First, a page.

How to Clean Copper (oxides?) Telephone Network Interface Box

Hi,
Would somebody here possibly know how to get residue off copper washers other than filing or sandpaper and pass on the knowledge to me please.
(I'm rewiring a single phone line into the house from the Network Interface box outside the house. The original line goes back probably to at least 1920, the wires' jacket are similar to old TV aerial antenna wire. Also the old line consists of two porcelin fixtures one is fused, the other looks like it was at one time an amplifier, but currently it is just wired to bypass the fixtures (but still on the porcelin terminals), a type of button tack(s) secures the three wires thru the run, 3 solid insulated wires, one HOT (red) at 48 volts, one GROUND, the other I suspect leads to GREEN (no voltage) and I suspect also ground, also all three wires are not color coded.)
I found the short, within the customer side of the Network Interface. I think probably the result of a lightning ZAP! The item in question is a terminal screw (ZINC I think) and three copper washer to a broken terminal lug. I added a crimped on terminal lug to the internal GREEN wire (I suspect it is the GROUND) and I have 48 volts DC (I'm assuming DC) across the RED and GREEN terminals, so I think I'm good to go with running the new line. Oh, yeh, I will disconnect the telephone modular plug input while rewiring.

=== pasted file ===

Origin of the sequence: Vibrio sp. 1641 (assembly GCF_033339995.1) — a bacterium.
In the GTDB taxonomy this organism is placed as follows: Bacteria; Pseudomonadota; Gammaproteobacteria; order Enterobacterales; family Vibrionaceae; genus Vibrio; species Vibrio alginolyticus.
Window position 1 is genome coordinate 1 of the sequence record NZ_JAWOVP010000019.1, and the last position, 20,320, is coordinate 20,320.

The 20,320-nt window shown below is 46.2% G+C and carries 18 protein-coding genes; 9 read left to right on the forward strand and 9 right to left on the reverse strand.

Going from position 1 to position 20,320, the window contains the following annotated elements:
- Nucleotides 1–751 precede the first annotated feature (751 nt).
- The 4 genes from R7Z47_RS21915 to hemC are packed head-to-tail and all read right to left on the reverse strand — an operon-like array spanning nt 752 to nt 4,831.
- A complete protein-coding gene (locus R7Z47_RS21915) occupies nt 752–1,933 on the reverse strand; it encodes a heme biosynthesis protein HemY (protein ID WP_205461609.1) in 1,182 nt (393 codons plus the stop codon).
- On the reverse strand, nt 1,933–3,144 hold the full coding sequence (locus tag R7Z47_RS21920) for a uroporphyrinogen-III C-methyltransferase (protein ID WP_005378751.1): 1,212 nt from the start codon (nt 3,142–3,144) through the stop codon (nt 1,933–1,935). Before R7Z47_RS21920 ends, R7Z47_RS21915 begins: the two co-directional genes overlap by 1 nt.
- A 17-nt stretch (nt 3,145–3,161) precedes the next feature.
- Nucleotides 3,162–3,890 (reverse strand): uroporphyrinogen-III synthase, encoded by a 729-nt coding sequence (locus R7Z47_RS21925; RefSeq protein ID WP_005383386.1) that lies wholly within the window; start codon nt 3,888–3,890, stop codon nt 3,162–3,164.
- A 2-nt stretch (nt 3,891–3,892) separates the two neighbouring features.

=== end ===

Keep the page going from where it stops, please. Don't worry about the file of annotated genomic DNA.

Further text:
I don't know why the corrosion, but it looks to me like the process of disimilar metals touching one another. I'm just looking for a soulution to clean the residue off, maybe it is oxides, maybe it is zinc. Presently I got the scew and washers soaking in apple cider vinegar chancing that it may work, but it may not. I remember HCL acid cleaned ZINC residue off steel pins in a mold repair shop I once worked. I have no idea where to get HCL acid. Muriatic acid maybe (HCL?), but I don't know the chemical composition and I know for concrete work it quickly etches, so kind of potent I think, but as to copper, I don't know. If vineger doesn't work I guess I'll try muriatic acid next, then sulphuric

=====Anybody know where I can get wire strippers for 4 wire telephone cable, below 22 gage solid coper---wire measures .037" diameter???? =====Telephone company suggests THEY repair, but at about $100 an hour service charge, so I will attempt this 1st, myself!